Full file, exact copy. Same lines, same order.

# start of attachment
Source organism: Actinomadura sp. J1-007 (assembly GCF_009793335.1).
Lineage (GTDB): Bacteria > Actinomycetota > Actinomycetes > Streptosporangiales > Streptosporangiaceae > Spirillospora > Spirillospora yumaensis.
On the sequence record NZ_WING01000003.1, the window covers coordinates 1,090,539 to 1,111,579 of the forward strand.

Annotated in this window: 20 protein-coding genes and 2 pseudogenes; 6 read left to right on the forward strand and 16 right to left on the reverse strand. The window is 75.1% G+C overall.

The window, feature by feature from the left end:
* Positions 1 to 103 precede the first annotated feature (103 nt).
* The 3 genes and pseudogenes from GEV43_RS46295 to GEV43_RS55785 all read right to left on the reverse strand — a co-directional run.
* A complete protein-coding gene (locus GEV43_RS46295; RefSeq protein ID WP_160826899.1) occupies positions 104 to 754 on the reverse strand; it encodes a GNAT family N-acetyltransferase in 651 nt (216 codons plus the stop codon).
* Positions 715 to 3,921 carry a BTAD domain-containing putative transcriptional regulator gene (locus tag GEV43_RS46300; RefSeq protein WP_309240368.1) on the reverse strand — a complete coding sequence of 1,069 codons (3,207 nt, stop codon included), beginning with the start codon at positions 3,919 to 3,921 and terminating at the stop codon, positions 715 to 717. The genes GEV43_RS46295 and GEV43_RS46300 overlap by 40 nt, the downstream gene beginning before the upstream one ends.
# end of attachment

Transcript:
Source organism: Actinomadura sp. J1-007 (assembly GCF_009793335.1).
Lineage (GTDB): Bacteria > Actinomycetota > Actinomycetes > Streptosporangiales > Streptosporangiaceae > Spirillospora > Spirillospora yumaensis.
On the sequence record NZ_WING01000003.1, the window covers coordinates 1,090,539 to 1,111,579 of the forward strand.

Annotated in this window: 20 protein-coding genes and 2 pseudogenes; 6 read left to right on the forward strand and 16 right to left on the reverse strand. The window is 75.1% G+C overall.

The window, feature by feature from the left end:
* Positions 1 to 103 precede the first annotated feature (103 nt).
* The 3 genes and pseudogenes from GEV43_RS46295 to GEV43_RS55785 all read right to left on the reverse strand — a co-directional run.
* A complete protein-coding gene (locus GEV43_RS46295; RefSeq protein ID WP_160826899.1) occupies positions 104 to 754 on the reverse strand; it encodes a GNAT family N-acetyltransferase in 651 nt (216 codons plus the stop codon).
* Positions 715 to 3,921 carry a BTAD domain-containing putative transcriptional regulator gene (locus tag GEV43_RS46300; RefSeq protein WP_309240368.1) on the reverse strand — a complete coding sequence of 1,069 codons (3,207 nt, stop codon included), beginning with the start codon at positions 3,919 to 3,921 and terminating at the stop codon, positions 715 to 717. The genes GEV43_RS46295 and GEV43_RS46300 overlap by 40 nt, the downstream gene beginning before the upstream one ends.